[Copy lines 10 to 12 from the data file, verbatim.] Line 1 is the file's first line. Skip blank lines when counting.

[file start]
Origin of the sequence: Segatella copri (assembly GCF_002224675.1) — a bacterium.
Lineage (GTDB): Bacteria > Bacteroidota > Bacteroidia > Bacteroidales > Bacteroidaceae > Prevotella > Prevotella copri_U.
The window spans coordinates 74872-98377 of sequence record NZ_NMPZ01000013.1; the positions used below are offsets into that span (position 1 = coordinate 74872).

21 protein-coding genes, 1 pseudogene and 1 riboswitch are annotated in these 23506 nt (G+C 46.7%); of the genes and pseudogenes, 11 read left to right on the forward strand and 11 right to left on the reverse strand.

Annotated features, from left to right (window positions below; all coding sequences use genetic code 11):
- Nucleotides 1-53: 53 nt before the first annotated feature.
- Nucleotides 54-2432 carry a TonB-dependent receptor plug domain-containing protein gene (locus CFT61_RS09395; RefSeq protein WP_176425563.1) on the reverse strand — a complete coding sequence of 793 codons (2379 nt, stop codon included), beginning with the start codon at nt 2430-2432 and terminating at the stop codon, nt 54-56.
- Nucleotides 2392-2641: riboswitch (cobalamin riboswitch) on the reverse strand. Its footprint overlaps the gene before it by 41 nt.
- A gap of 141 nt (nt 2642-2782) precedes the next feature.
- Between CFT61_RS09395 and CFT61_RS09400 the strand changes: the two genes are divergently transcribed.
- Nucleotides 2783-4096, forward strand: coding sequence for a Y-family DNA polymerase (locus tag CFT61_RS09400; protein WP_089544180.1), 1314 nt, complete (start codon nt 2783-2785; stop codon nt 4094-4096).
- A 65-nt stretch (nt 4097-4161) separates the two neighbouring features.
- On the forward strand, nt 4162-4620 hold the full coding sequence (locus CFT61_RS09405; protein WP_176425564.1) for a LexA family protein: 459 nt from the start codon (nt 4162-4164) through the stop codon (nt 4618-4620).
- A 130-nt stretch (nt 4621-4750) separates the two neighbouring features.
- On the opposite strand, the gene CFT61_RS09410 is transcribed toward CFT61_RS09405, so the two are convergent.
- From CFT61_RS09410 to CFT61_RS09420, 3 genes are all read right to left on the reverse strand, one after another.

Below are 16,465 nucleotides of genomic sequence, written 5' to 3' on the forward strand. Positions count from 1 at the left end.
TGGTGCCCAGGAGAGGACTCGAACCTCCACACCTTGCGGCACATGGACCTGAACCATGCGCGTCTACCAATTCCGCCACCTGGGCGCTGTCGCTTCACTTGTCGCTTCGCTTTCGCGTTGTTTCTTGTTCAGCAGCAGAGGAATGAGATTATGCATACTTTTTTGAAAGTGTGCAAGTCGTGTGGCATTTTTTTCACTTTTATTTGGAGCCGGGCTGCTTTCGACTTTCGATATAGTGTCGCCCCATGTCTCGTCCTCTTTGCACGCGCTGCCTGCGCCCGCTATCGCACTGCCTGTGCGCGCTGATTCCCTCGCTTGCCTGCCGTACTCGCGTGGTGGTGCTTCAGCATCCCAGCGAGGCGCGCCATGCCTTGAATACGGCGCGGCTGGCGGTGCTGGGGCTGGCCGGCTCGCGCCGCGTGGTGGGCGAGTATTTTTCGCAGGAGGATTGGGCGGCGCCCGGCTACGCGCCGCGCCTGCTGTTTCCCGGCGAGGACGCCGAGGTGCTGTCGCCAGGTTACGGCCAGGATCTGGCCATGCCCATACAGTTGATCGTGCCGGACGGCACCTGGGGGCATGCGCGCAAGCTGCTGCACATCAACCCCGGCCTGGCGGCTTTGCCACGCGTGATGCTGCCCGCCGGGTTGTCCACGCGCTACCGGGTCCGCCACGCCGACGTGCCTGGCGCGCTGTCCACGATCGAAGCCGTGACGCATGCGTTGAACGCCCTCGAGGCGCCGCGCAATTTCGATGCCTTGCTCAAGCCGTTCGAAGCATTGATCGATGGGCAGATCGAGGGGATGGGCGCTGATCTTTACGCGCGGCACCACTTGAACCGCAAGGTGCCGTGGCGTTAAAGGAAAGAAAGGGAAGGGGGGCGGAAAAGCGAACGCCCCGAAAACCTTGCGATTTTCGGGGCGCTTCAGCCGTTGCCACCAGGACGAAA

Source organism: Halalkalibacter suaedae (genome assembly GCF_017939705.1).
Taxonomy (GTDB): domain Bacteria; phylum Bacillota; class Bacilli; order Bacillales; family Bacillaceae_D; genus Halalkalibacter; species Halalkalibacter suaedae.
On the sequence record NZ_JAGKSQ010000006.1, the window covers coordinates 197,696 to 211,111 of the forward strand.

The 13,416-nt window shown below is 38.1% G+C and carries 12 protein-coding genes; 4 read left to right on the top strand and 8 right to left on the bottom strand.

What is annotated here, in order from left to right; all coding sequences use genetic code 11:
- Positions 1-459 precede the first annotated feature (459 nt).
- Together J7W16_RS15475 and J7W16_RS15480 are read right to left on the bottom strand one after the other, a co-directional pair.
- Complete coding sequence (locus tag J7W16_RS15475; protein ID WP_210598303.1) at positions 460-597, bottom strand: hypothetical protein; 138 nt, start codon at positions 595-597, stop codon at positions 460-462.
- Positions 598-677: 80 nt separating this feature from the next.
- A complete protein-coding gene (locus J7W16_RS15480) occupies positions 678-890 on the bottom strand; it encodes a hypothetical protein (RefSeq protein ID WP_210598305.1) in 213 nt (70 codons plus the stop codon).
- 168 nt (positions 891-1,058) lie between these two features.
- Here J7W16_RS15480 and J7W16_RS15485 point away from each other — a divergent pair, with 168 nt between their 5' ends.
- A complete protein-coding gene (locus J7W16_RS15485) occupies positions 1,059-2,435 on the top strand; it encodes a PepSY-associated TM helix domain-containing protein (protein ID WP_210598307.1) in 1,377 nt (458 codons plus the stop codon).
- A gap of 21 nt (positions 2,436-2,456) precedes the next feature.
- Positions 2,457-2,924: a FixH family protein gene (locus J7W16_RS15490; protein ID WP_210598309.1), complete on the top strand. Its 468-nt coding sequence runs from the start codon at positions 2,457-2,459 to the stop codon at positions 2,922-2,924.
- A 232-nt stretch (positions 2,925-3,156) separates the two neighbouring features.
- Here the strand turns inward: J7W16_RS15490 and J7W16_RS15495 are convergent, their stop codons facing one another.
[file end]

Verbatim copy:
- Between CFT61_RS09395 and CFT61_RS09400 the strand changes: the two genes are divergently transcribed.
- Nucleotides 2783-4096, forward strand: coding sequence for a Y-family DNA polymerase (locus tag CFT61_RS09400; protein WP_089544180.1), 1314 nt, complete (start codon nt 2783-2785; stop codon nt 4094-4096).
- A 65-nt stretch (nt 4097-4161) separates the two neighbouring features.